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Thompson v. Brennan

United States District Court, N.D. California

April 4, 2018

MEGAN J. BRENNAN, et al., Defendants.



         Defendants move to dismiss Plaintiff Brian Thompson's First Amended Complaint for failure to state a claim. Plaintiff did not file a brief in opposition but has filed a declaration. This matter is appropriate for resolution without oral argument. See Local Civ. R. 7-1(b). The motion hearing scheduled for 1:30 p.m. on May 24, 2018 is VACATED. For the reasons below, Defendants' motion is GRANTED and all claims are DISMISSED.


         For a fuller description of Mr. Thompson's allegations, the Court refers to its January 25, 2018 order granting Defendant's motion to dismiss. See Docket No. 29. In short, Mr. Thompson is a former U.S. Postal Service (“USPS”) employee with an auto-immune disorder that interfered with his work. In relevant part, Mr. Thompson began calling in sick due to flare-ups on January 9, 2015. See First Amended Complaint (“FAC”) ¶ 22. Mr. Thompson claims that he provided intermittent updates and doctor's notes to USPS, see FAC ¶¶ 23-25, but USPS sent him a “Notice of Removal” letter on April 1, 2015 stating that his removal would be effective May 9, 2015. Id. ¶ 27. On May 4, 2015, he filed a formal grievance regarding the Notice of Removal with his labor union. Id. ¶ 34. While his grievance was pending but after the effective date of the notice of removal, Mr. Thompson began requesting reasonable accommodations from the USPS's Reasonable Accommodations Committee. Id. ¶¶ 39-41. Although he was provided a packet of forms to complete, which he filled and submitted, the committee never acted upon his request (or at least did not inform him of any action on it). Id.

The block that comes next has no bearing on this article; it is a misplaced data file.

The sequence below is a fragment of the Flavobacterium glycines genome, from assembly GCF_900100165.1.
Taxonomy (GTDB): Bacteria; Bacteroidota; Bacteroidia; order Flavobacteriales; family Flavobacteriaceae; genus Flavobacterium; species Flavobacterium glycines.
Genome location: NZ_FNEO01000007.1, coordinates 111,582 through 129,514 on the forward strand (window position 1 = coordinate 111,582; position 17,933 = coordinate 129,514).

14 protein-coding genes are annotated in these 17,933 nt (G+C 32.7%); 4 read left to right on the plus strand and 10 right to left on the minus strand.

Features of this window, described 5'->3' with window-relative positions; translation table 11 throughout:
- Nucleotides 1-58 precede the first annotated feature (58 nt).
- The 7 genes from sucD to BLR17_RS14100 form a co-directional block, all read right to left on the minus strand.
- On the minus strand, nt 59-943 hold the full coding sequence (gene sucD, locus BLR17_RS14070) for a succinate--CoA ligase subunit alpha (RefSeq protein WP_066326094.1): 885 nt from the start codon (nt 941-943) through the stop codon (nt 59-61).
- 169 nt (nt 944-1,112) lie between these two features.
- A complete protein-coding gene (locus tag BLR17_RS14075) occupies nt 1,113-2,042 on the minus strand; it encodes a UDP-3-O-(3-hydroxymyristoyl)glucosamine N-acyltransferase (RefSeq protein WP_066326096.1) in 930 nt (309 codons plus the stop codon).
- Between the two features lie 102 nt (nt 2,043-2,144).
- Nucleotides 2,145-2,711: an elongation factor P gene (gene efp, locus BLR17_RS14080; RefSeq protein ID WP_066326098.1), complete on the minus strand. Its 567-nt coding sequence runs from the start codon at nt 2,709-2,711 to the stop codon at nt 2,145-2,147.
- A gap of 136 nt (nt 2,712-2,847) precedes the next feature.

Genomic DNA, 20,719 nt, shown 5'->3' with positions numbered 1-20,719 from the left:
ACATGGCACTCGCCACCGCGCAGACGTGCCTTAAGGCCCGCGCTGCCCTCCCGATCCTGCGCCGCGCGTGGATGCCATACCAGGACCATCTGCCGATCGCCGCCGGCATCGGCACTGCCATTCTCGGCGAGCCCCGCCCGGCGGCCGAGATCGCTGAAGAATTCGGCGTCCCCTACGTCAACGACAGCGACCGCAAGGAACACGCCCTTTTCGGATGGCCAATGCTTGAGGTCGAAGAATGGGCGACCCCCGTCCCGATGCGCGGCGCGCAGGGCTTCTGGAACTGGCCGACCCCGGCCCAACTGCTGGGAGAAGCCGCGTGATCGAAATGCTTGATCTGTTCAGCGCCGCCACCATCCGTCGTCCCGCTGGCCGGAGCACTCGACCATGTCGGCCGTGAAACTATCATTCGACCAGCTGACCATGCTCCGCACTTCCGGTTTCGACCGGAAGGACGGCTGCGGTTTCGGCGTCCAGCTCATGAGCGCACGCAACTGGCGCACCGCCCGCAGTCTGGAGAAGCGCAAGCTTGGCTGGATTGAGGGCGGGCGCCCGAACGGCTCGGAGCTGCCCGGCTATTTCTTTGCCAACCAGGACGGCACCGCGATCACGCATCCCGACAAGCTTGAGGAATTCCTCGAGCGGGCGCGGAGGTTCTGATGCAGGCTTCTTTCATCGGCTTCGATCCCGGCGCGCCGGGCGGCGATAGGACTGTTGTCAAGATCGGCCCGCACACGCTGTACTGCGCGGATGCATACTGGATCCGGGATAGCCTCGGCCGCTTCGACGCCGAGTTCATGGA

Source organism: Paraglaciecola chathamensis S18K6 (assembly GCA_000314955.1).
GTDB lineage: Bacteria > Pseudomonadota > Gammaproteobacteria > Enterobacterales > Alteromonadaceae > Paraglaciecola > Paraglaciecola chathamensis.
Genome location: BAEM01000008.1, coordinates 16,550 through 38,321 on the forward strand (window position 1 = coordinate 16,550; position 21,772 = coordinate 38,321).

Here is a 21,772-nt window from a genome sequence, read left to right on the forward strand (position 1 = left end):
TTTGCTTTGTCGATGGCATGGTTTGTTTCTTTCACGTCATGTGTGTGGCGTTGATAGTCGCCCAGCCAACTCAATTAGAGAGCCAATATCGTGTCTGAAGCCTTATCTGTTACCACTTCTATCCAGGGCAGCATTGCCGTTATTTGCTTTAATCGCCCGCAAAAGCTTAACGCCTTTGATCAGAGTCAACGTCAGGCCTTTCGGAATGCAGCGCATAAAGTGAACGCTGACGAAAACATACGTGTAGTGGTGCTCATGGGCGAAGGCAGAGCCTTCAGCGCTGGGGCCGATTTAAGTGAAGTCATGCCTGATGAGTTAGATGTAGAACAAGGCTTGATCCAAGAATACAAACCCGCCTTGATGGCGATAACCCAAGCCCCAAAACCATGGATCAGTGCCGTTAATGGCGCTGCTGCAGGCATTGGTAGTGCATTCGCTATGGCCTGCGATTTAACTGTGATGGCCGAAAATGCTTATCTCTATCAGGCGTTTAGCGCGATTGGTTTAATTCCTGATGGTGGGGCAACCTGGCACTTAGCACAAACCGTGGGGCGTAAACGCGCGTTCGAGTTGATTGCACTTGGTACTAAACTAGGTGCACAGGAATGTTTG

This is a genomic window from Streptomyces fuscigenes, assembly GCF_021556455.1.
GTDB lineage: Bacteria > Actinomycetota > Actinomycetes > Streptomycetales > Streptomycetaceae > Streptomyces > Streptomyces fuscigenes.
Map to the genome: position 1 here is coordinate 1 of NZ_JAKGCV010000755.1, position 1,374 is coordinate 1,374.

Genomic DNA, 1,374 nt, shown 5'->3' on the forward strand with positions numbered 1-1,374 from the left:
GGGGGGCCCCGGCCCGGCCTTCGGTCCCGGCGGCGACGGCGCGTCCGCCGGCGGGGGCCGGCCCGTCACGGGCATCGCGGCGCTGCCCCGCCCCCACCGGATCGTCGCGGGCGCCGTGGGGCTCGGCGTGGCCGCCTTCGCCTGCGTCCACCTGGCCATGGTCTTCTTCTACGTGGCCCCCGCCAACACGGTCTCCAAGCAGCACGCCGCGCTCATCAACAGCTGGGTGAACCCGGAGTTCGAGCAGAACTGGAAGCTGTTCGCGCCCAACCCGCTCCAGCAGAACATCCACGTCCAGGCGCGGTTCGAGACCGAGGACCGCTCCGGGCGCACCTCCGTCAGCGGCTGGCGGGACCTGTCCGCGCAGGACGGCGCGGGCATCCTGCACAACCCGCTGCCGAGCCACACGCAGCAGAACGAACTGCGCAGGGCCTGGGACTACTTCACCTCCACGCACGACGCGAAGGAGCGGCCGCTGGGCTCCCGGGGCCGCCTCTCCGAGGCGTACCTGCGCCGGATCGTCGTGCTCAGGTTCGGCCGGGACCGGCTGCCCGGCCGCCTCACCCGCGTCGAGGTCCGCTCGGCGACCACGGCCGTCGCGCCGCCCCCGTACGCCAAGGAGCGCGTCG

On November 15, 2015, Mr. Thompson's primary care doctor cleared him to return to work full-time as of December 15, 2015, but when he informed his supervisor, he was told that he had been relieved from his duties and informed of a labor arbitration hearing to be held December 3, 2015. Id. ¶ 42. It was at that time that Mr. Thompson claims he learned that he had been terminated. He alleges that while on medical leave for his CVID flare-ups, he also “suffered from severe emotional and mental decline” that prevented him from “fully understand[ing] that USPS intended to actually remove him from his position.” Id. ¶¶ 49-50. He states that he was “under the sincere belief that he remained employed by USPS, ” id. ¶ 51, and that he was “operating under the assumption that USPS had made a mistake that, with sufficient documentation, would be corrected.” Id. ¶ 52. His “physical and mental incapacity, and lack of information regarding the process, led him to believe that he was not 'really fired' until he received notice of the arbitration decision.” Id.


         Mr. Thompson brings claims for disability discrimination and retaliation, breach of contract, and denial of due process all arising out of his termination. The Court's prior holding with respect to each claim will be summarized as needed below.

         A. Disability and Retaliation Discrimination

         Regarding Plaintiff's claims for race and disability discrimination and retaliation under the Rehabilitation Act and Title VII of the Civil Rights Act of 1964, the Court previously held that Mr. Thompson had failed to exhaust his administrative remedies by timely initiating the Equal Employment Opportunity process. See Docket No. 29 at 5-7. In particular, the 45-day limitations period began to run on April 1, 2015 (the date the Notice of Removal was issued), but Mr. Thompson did not contact an EEO counselor until March 1, 2016. Id. at 6. The Court gave Plaintiff leave to amend to attempt to state facts supporting equitable tolling. Id. at 7.